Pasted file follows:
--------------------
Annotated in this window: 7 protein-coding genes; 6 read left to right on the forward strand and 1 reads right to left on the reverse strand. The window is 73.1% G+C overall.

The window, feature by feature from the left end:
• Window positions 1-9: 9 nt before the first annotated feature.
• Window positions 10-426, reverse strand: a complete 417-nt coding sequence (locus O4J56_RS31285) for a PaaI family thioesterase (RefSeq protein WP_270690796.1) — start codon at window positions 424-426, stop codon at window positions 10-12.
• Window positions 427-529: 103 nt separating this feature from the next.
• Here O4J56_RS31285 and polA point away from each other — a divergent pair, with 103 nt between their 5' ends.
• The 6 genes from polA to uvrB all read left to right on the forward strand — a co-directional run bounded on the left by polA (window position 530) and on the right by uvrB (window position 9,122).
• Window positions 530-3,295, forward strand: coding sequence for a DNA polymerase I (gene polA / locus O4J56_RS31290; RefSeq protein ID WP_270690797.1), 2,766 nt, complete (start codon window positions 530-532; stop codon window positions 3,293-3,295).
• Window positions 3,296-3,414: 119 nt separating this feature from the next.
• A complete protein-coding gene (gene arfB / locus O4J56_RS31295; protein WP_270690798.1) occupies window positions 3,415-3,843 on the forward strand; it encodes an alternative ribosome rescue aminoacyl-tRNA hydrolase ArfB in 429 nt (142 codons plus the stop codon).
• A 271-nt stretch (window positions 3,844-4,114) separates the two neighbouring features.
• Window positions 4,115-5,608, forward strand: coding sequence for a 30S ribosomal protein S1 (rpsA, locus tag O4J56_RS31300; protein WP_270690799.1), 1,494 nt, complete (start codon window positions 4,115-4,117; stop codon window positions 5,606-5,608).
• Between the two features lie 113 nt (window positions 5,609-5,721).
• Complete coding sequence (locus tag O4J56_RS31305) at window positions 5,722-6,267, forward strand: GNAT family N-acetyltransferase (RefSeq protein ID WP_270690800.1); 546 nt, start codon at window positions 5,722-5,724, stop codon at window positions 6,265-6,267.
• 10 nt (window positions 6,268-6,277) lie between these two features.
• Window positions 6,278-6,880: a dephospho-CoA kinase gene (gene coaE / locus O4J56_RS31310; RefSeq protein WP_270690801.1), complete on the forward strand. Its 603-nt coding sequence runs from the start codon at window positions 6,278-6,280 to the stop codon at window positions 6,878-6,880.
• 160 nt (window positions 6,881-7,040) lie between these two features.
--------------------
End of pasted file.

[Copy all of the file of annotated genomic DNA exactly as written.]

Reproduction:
Annotated in this window: 7 protein-coding genes; 6 read left to right on the forward strand and 1 reads right to left on the reverse strand. The window is 73.1% G+C overall.

The window, feature by feature from the left end:
• Window positions 1-9: 9 nt before the first annotated feature.
• Window positions 10-426, reverse strand: a complete 417-nt coding sequence (locus O4J56_RS31285) for a PaaI family thioesterase (RefSeq protein WP_270690796.1) — start codon at window positions 424-426, stop codon at window positions 10-12.
• Window positions 427-529: 103 nt separating this feature from the next.
• Here O4J56_RS31285 and polA point away from each other — a divergent pair, with 103 nt between their 5' ends.
• The 6 genes from polA to uvrB all read left to right on the forward strand — a co-directional run bounded on the left by polA (window position 530) and on the right by uvrB (window position 9,122).
• Window positions 530-3,295, forward strand: coding sequence for a DNA polymerase I (gene polA / locus O4J56_RS31290; RefSeq protein ID WP_270690797.1), 2,766 nt, complete (start codon window positions 530-532; stop codon window positions 3,293-3,295).
• Window positions 3,296-3,414: 119 nt separating this feature from the next.
• A complete protein-coding gene (gene arfB / locus O4J56_RS31295; protein WP_270690798.1) occupies window positions 3,415-3,843 on the forward strand; it encodes an alternative ribosome rescue aminoacyl-tRNA hydrolase ArfB in 429 nt (142 codons plus the stop codon).
• A 271-nt stretch (window positions 3,844-4,114) separates the two neighbouring features.
• Window positions 4,115-5,608, forward strand: coding sequence for a 30S ribosomal protein S1 (rpsA, locus tag O4J56_RS31300; protein WP_270690799.1), 1,494 nt, complete (start codon window positions 4,115-4,117; stop codon window positions 5,606-5,608).
• Between the two features lie 113 nt (window positions 5,609-5,721).
• Complete coding sequence (locus tag O4J56_RS31305) at window positions 5,722-6,267, forward strand: GNAT family N-acetyltransferase (RefSeq protein ID WP_270690800.1); 546 nt, start codon at window positions 5,722-5,724, stop codon at window positions 6,265-6,267.
• 10 nt (window positions 6,268-6,277) lie between these two features.
• Window positions 6,278-6,880: a dephospho-CoA kinase gene (gene coaE / locus O4J56_RS31310; RefSeq protein WP_270690801.1), complete on the forward strand. Its 603-nt coding sequence runs from the start codon at window positions 6,278-6,280 to the stop codon at window positions 6,878-6,880.
• 160 nt (window positions 6,881-7,040) lie between these two features.